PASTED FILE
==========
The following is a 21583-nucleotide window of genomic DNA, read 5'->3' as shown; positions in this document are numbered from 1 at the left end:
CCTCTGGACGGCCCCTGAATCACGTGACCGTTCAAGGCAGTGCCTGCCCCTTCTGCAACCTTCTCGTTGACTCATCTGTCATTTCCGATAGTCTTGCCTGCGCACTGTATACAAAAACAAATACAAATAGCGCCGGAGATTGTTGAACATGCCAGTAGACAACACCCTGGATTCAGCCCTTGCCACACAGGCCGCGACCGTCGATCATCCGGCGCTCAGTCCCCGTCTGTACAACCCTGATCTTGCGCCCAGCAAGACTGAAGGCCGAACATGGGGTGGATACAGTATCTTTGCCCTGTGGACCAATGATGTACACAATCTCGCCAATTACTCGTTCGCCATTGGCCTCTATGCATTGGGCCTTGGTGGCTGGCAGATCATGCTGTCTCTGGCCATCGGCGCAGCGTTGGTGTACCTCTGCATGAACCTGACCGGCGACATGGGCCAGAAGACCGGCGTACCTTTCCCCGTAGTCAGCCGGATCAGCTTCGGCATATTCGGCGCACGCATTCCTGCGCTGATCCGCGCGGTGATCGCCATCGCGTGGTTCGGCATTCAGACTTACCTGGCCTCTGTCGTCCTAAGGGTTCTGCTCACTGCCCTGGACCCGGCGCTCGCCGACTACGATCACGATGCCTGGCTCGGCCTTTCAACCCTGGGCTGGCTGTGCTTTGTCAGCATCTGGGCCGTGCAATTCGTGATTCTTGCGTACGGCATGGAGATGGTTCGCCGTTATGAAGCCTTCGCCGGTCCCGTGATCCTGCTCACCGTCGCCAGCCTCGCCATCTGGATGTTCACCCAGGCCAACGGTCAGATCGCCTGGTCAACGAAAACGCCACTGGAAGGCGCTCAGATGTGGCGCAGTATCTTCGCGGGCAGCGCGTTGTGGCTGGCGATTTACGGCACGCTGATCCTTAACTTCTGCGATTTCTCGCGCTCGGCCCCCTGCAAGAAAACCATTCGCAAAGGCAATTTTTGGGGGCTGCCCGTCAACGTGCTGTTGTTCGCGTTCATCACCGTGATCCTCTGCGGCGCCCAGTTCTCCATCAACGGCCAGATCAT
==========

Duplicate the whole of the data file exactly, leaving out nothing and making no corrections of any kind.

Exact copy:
The following is a 21583-nucleotide window of genomic DNA, read 5'->3' as shown; positions in this document are numbered from 1 at the left end:
CCTCTGGACGGCCCCTGAATCACGTGACCGTTCAAGGCAGTGCCTGCCCCTTCTGCAACCTTCTCGTTGACTCATCTGTCATTTCCGATAGTCTTGCCTGCGCACTGTATACAAAAACAAATACAAATAGCGCCGGAGATTGTTGAACATGCCAGTAGACAACACCCTGGATTCAGCCCTTGCCACACAGGCCGCGACCGTCGATCATCCGGCGCTCAGTCCCCGTCTGTACAACCCTGATCTTGCGCCCAGCAAGACTGAAGGCCGAACATGGGGTGGATACAGTATCTTTGCCCTGTGGACCAATGATGTACACAATCTCGCCAATTACTCGTTCGCCATTGGCCTCTATGCATTGGGCCTTGGTGGCTGGCAGATCATGCTGTCTCTGGCCATCGGCGCAGCGTTGGTGTACCTCTGCATGAACCTGACCGGCGACATGGGCCAGAAGACCGGCGTACCTTTCCCCGTAGTCAGCCGGATCAGCTTCGGCATATTCGGCGCACGCATTCCTGCGCTGATCCGCGCGGTGATCGCCATCGCGTGGTTCGGCATTCAGACTTACCTGGCCTCTGTCGTCCTAAGGGTTCTGCTCACTGCCCTGGACCCGGCGCTCGCCGACTACGATCACGATGCCTGGCTCGGCCTTTCAACCCTGGGCTGGCTGTGCTTTGTCAGCATCTGGGCCGTGCAATTCGTGATTCTTGCGTACGGCATGGAGATGGTTCGCCGTTATGAAGCCTTCGCCGGTCCCGTGATCCTGCTCACCGTCGCCAGCCTCGCCATCTGGATGTTCACCCAGGCCAACGGTCAGATCGCCTGGTCAACGAAAACGCCACTGGAAGGCGCTCAGATGTGGCGCAGTATCTTCGCGGGCAGCGCGTTGTGGCTGGCGATTTACGGCACGCTGATCCTTAACTTCTGCGATTTCTCGCGCTCGGCCCCCTGCAAGAAAACCATTCGCAAAGGCAATTTTTGGGGGCTGCCCGTCAACGTGCTGTTGTTCGCGTTCATCACCGTGATCCTCTGCGGCGCCCAGTTCTCCATCAACGGCCAGATCAT